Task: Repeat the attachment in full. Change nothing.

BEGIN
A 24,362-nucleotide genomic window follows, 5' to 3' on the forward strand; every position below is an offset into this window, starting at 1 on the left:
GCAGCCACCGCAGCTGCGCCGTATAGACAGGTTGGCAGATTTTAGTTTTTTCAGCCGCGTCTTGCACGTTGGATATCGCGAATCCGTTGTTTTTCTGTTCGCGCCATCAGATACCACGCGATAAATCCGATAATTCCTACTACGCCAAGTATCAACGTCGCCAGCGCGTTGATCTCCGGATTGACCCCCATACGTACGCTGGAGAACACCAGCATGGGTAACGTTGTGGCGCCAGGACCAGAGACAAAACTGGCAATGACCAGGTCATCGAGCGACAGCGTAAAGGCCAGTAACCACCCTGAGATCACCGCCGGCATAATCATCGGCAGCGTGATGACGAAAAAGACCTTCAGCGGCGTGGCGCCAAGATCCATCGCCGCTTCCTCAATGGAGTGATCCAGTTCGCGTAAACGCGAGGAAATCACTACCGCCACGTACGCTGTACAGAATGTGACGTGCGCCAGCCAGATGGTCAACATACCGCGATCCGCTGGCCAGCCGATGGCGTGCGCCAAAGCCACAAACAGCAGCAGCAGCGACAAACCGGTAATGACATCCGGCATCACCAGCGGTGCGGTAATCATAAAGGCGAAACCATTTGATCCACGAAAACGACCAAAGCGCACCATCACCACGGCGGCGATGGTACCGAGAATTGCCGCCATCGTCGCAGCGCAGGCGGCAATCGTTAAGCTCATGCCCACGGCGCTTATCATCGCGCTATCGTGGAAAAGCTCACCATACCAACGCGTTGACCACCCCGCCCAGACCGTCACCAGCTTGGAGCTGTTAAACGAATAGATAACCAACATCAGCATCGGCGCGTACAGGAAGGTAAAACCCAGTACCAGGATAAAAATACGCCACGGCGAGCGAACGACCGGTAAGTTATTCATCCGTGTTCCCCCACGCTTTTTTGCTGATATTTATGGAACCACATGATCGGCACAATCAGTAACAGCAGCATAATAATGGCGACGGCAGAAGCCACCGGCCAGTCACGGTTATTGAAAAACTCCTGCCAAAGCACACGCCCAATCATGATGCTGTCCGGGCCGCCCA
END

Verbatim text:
A 24,362-nucleotide genomic window follows, 5' to 3' on the forward strand; every position below is an offset into this window, starting at 1 on the left:
GCAGCCACCGCAGCTGCGCCGTATAGACAGGTTGGCAGATTTTAGTTTTTTCAGCCGCGTCTTGCACGTTGGATATCGCGAATCCGTTGTTTTTCTGTTCGCGCCATCAGATACCACGCGATAAATCCGATAATTCCTACTACGCCAAGTATCAACGTCGCCAGCGCGTTGATCTCCGGATTGACCCCCATACGTACGCTGGAGAACACCAGCATGGGTAACGTTGTGGCGCCAGGACCAGAGACAAAACTGGCAATGACCAGGTCATCGAGCGACAGCGTAAAGGCCAGTAACCACCCTGAGATCACCGCCGGCATAATCATCGGCAGCGTGATGACGAAAAAGACCTTCAGCGGCGTGGCGCCAAGATCCATCGCCGCTTCCTCAATGGAGTGATCCAGTTCGCGTAAACGCGAGGAAATCACTACCGCCACGTACGCTGTACAGAATGTGACGTGCGCCAGCCAGATGGTCAACATACCGCGATCCGCTGGCCAGCCGATGGCGTGCGCCAAAGCCACAAACAGCAGCAGCAGCGACAAACCGGTAATGACATCCGGCATCACCAGCGGTGCGGTAATCATAAAGGCGAAACCATTTGATCCACGAAAACGACCAAAGCGCACCATCACCACGGCGGCGATGGTACCGAGAATTGCCGCCATCGTCGCAGCGCAGGCGGCAATCGTTAAGCTCATGCCCACGGCGCTTATCATCGCGCTATCGTGGAAAAGCTCACCATACCAACGCGTTGACCACCCCGCCCAGACCGTCACCAGCTTGGAGCTGTTAAACGAATAGATAACCAACATCAGCATCGGCGCGTACAGGAAGGTAAAACCCAGTACCAGGATAAAAATACGCCACGGCGAGCGAACGACCGGTAAGTTATTCATCCGTGTTCCCCCACGCTTTTTTGCTGATATTTATGGAACCACATGATCGGCACAATCAGTAACAGCAGCATAATAATGGCGACGGCAGAAGCCACCGGCCAGTCACGGTTATTGAAAAACTCCTGCCAAAGCACACGCCCAATCATGATGCTGTCCGGGCCGCCCA